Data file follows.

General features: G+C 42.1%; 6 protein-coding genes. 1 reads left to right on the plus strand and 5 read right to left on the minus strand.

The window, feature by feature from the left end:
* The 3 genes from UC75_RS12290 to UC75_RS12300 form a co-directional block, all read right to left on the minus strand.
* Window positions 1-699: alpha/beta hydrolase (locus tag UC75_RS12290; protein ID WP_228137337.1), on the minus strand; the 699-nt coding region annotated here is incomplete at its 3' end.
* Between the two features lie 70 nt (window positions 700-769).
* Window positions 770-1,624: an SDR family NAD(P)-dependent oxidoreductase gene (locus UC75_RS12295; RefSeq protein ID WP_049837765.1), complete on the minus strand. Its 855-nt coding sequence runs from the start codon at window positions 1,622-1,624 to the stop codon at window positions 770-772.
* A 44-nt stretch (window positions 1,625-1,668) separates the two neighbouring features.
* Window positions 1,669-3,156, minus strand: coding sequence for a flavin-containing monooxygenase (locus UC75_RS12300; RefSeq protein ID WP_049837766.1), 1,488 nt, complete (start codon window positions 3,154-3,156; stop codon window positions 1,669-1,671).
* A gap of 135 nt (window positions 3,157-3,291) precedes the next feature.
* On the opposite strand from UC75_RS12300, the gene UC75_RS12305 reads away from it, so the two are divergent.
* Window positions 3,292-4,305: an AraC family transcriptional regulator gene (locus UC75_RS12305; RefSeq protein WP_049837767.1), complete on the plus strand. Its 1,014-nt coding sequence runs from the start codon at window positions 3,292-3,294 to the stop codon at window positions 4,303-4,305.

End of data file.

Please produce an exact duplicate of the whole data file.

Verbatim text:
General features: G+C 42.1%; 6 protein-coding genes. 1 reads left to right on the plus strand and 5 read right to left on the minus strand.

The window, feature by feature from the left end:
* The 3 genes from UC75_RS12290 to UC75_RS12300 form a co-directional block, all read right to left on the minus strand.
* Window positions 1-699: alpha/beta hydrolase (locus tag UC75_RS12290; protein ID WP_228137337.1), on the minus strand; the 699-nt coding region annotated here is incomplete at its 3' end.
* Between the two features lie 70 nt (window positions 700-769).
* Window positions 770-1,624: an SDR family NAD(P)-dependent oxidoreductase gene (locus UC75_RS12295; RefSeq protein ID WP_049837765.1), complete on the minus strand. Its 855-nt coding sequence runs from the start codon at window positions 1,622-1,624 to the stop codon at window positions 770-772.
* A 44-nt stretch (window positions 1,625-1,668) separates the two neighbouring features.
* Window positions 1,669-3,156, minus strand: coding sequence for a flavin-containing monooxygenase (locus UC75_RS12300; RefSeq protein ID WP_049837766.1), 1,488 nt, complete (start codon window positions 3,154-3,156; stop codon window positions 1,669-1,671).
* A gap of 135 nt (window positions 3,157-3,291) precedes the next feature.
* On the opposite strand from UC75_RS12300, the gene UC75_RS12305 reads away from it, so the two are divergent.
* Window positions 3,292-4,305: an AraC family transcriptional regulator gene (locus UC75_RS12305; RefSeq protein WP_049837767.1), complete on the plus strand. Its 1,014-nt coding sequence runs from the start codon at window positions 3,292-3,294 to the stop codon at window positions 4,303-4,305.